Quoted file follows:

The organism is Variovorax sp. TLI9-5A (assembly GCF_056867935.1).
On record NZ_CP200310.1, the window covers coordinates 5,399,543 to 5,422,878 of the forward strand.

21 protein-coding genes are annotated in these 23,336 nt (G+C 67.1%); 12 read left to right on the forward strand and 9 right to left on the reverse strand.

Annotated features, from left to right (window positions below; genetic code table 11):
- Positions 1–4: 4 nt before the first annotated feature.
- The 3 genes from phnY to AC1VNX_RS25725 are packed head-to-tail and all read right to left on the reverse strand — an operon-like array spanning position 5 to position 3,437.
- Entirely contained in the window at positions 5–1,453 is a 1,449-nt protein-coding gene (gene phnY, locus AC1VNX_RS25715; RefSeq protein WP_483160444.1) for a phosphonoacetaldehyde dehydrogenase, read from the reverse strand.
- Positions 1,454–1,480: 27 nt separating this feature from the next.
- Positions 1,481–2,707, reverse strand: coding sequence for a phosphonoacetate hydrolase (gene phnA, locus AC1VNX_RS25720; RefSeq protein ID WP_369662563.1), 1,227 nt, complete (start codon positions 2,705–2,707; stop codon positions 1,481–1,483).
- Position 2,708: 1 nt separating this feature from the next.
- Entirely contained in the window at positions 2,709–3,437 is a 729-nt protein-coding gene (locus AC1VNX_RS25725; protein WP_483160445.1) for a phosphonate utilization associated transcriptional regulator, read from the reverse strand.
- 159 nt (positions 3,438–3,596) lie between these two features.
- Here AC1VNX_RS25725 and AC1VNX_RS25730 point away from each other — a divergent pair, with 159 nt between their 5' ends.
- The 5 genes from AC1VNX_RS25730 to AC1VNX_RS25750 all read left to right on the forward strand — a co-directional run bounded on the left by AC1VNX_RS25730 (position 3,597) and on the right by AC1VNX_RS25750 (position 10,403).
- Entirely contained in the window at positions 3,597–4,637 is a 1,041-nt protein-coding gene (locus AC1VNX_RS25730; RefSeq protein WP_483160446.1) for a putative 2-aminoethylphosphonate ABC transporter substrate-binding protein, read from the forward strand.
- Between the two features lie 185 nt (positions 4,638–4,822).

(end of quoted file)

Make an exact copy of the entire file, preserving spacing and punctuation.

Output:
The organism is Variovorax sp. TLI9-5A (assembly GCF_056867935.1).
On record NZ_CP200310.1, the window covers coordinates 5,399,543 to 5,422,878 of the forward strand.

21 protein-coding genes are annotated in these 23,336 nt (G+C 67.1%); 12 read left to right on the forward strand and 9 right to left on the reverse strand.

Annotated features, from left to right (window positions below; genetic code table 11):
- Positions 1–4: 4 nt before the first annotated feature.
- The 3 genes from phnY to AC1VNX_RS25725 are packed head-to-tail and all read right to left on the reverse strand — an operon-like array spanning position 5 to position 3,437.
- Entirely contained in the window at positions 5–1,453 is a 1,449-nt protein-coding gene (gene phnY, locus AC1VNX_RS25715; RefSeq protein WP_483160444.1) for a phosphonoacetaldehyde dehydrogenase, read from the reverse strand.
- Positions 1,454–1,480: 27 nt separating this feature from the next.
- Positions 1,481–2,707, reverse strand: coding sequence for a phosphonoacetate hydrolase (gene phnA, locus AC1VNX_RS25720; RefSeq protein ID WP_369662563.1), 1,227 nt, complete (start codon positions 2,705–2,707; stop codon positions 1,481–1,483).
- Position 2,708: 1 nt separating this feature from the next.
- Entirely contained in the window at positions 2,709–3,437 is a 729-nt protein-coding gene (locus AC1VNX_RS25725; protein WP_483160445.1) for a phosphonate utilization associated transcriptional regulator, read from the reverse strand.
- 159 nt (positions 3,438–3,596) lie between these two features.
- Here AC1VNX_RS25725 and AC1VNX_RS25730 point away from each other — a divergent pair, with 159 nt between their 5' ends.
- The 5 genes from AC1VNX_RS25730 to AC1VNX_RS25750 all read left to right on the forward strand — a co-directional run bounded on the left by AC1VNX_RS25730 (position 3,597) and on the right by AC1VNX_RS25750 (position 10,403).
- Entirely contained in the window at positions 3,597–4,637 is a 1,041-nt protein-coding gene (locus AC1VNX_RS25730; RefSeq protein WP_483160446.1) for a putative 2-aminoethylphosphonate ABC transporter substrate-binding protein, read from the forward strand.
- Between the two features lie 185 nt (positions 4,638–4,822).